By Gavin Maguire
CHICAGO, Dec 3 (Reuters) - Japan, the world’s top importer of corn, has been conspicuous by its absence from the U.S. market in recent months, but that may be about to change as the end of the year approaches.
U.S. exports of corn to Japan have gotten off to their slowest start to the crop year in more than a decade, after heightened competition from other suppliers such as Brazil and the Ukraine kept U.S. shipments in check. But Japan recently accelerated its imports of other crop staples, and traditionally does the same with corn purchases during December so it may be about to finally make its presence felt on the 2012-13 import stage.
In the first three months of the 2012-13 marketing year (start date: Sept. 1), U.S corn export shipments to Japan have totaled just under 2 million metric tons, compared to more than 2.7 million tons at this point in 2011 and more than 3.3 million the year before that.
Historically strong prices account for some of the softness, as Japan - much like every other nation - has shown a tendency to curtail consumption during periods of sharp price strength.
But increased dependence on corn supplies from other regions has also contributed to the slower U.S. export pace, with Brazilian corn exports to Japan rising by more than tenfold between 2007 and 2011. Ukraine exports to Japan are also up sharply in recent years.
Still, while export sales out of other regions aside from the United States were indeed quite strong earlier this year, they have dropped off in recent weeks on the back of declining inventories in those areas, potentially setting the stage for an uptick in U.S. shipments to Japan over the final weeks of the year.
The overall cost of U.S. corn continues to exceed the price tag of Brazilian and Ukrainian-sourced corn, even after accounting for the lower cost of freight from the United States than from Brazil.
But large-scale buyers are aware that it is easier to secure hefty tonnages out of the United States currently than out of Brazil. Brazilian farmers are preoccupied with wrapping up the soybean planting season and may be less inclined to sell off corn inventories than U.S. growers who have recently wrapped up harvest for the year and are sitting on fairly substantial tonnages of the grain.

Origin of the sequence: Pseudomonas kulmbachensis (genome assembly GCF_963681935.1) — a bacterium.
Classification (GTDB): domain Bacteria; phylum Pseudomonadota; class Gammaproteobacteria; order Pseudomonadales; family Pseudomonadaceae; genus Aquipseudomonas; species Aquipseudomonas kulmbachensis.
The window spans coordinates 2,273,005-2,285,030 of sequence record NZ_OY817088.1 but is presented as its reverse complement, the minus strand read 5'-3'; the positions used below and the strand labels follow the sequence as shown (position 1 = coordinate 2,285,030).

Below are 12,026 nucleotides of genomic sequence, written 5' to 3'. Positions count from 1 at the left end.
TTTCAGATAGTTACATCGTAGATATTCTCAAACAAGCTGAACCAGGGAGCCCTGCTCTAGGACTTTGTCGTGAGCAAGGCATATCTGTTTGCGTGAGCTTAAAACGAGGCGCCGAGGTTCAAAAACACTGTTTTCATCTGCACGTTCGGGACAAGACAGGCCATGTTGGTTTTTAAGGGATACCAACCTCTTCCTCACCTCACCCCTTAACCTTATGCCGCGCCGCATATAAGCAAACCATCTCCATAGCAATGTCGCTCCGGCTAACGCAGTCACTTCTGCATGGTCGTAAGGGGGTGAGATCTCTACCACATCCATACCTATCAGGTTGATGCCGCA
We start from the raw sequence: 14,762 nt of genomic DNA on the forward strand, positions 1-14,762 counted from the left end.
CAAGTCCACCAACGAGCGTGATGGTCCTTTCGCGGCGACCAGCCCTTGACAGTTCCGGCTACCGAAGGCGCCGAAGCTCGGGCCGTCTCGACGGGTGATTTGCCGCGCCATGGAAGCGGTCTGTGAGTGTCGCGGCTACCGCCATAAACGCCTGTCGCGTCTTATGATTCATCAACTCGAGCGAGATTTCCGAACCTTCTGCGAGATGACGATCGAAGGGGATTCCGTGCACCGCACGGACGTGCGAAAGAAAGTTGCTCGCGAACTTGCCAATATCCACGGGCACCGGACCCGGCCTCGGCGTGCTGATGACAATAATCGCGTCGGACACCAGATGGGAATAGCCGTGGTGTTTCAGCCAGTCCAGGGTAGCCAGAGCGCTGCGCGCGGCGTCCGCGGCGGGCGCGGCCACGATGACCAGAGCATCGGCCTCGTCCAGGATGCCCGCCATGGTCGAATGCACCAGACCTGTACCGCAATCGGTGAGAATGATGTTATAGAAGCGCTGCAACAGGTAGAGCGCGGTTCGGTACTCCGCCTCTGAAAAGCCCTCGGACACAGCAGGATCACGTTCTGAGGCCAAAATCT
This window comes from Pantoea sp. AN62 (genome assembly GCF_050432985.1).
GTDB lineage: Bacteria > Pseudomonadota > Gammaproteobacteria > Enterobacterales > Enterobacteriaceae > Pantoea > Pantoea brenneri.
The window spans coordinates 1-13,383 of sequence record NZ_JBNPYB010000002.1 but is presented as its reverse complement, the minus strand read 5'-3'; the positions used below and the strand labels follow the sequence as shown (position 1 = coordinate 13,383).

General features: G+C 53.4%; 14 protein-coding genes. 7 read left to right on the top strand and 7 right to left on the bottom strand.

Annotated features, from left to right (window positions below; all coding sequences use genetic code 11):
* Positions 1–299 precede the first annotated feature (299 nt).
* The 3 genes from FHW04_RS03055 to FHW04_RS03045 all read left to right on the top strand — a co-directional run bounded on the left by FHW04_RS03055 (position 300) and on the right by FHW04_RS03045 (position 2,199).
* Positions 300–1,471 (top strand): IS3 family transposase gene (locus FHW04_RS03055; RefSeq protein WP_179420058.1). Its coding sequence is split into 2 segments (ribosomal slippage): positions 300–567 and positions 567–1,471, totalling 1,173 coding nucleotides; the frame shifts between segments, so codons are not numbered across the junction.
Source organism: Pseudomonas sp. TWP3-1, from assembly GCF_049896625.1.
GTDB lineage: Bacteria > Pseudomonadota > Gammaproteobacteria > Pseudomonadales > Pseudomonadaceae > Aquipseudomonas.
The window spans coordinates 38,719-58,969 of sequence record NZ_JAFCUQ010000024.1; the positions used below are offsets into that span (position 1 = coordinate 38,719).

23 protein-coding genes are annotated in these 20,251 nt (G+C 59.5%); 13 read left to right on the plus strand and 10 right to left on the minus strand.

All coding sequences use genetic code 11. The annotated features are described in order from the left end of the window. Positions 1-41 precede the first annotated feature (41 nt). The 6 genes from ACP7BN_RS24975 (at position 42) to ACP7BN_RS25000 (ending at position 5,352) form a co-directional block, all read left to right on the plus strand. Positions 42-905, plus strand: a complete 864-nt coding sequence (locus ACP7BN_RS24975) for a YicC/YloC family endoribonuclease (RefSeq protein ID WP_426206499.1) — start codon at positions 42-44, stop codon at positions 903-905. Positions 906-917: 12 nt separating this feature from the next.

As strong as Japan’s corn imports from origins outside the U.S. may have been this year, the relatively low level of corn inventories residing in that country will be cause for concern for Japanese grain supply managers. According to U.S. Department of Agriculture estimates, Japan’s corn stocks are hovering near their lowest level since the early 1970s, while the country’s corn stocks-to-use ratio (a measure of how tight supplies are relative to projected use) is not far off its tightest level on record.
Considering the relatively low level of global corn reserves following this year’s disappointing U.S. corn growing season, and Japan’s strong dependence on imports for corn supplies (100 percent of the corn consumed in Japan is imported), Japan’s traders responsible for ensuring adequate crop supplies will likely get increasingly nervous at the prospect of another sub-par American growing season in 2013 should the prevailing drought conditions across the Midwest persist. (U.S. drought area 2011 versus 2012:)
Consequently, a round of year-end stock building could well emerge in the coming weeks as inventories of key crop staples get replenished with a view toward ensuring adequate supplies for the opening months of 2013.
Another factor supporting expectations for an uptick in Japanese interest in U.S. corn over the coming weeks has been the seasonal tendency for U.S. corn exports to Japan to pick up notably from November levels over the final weeks of the year.
As the following graphic depicts, corn exports from the United States to Japan have consistently picked up during December from their November pace as Japanese crop procurement agents replenish reserves at year-end. (Seasonal graphic of U.S. corn exports to Japan:)
Considering the prevailing low level of corn inventories - especially relative to the level of other crop staples such as soybeans and wheat - that pattern of increased buying interest looks liable to unfold again in 2012.
So while the world’s top importer of corn may well have been only a bit-part player on the corn import stage so far this year, it may well be readying itself for a more prominent finish that could see U.S. corn exports pick up pace over the final weeks of the year.